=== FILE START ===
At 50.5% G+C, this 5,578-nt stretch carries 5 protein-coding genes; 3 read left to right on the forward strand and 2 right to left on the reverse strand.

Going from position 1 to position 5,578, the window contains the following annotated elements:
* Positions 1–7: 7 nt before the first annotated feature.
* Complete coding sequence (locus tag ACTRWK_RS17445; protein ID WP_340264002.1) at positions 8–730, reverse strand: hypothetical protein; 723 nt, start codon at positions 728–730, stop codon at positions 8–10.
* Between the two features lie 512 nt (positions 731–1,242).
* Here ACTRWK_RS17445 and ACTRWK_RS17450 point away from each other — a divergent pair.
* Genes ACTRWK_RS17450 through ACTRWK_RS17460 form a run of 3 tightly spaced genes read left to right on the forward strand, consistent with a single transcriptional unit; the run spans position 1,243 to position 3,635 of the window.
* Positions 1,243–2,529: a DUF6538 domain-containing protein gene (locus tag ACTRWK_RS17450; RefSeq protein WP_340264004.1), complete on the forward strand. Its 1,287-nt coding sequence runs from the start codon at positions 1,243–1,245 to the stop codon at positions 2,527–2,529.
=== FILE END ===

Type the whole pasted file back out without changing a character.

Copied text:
At 50.5% G+C, this 5,578-nt stretch carries 5 protein-coding genes; 3 read left to right on the forward strand and 2 right to left on the reverse strand.

Going from position 1 to position 5,578, the window contains the following annotated elements:
* Positions 1–7: 7 nt before the first annotated feature.
* Complete coding sequence (locus tag ACTRWK_RS17445; protein ID WP_340264002.1) at positions 8–730, reverse strand: hypothetical protein; 723 nt, start codon at positions 728–730, stop codon at positions 8–10.
* Between the two features lie 512 nt (positions 731–1,242).
* Here ACTRWK_RS17445 and ACTRWK_RS17450 point away from each other — a divergent pair.
* Genes ACTRWK_RS17450 through ACTRWK_RS17460 form a run of 3 tightly spaced genes read left to right on the forward strand, consistent with a single transcriptional unit; the run spans position 1,243 to position 3,635 of the window.
* Positions 1,243–2,529: a DUF6538 domain-containing protein gene (locus tag ACTRWK_RS17450; RefSeq protein WP_340264004.1), complete on the forward strand. Its 1,287-nt coding sequence runs from the start codon at positions 1,243–1,245 to the stop codon at positions 2,527–2,529.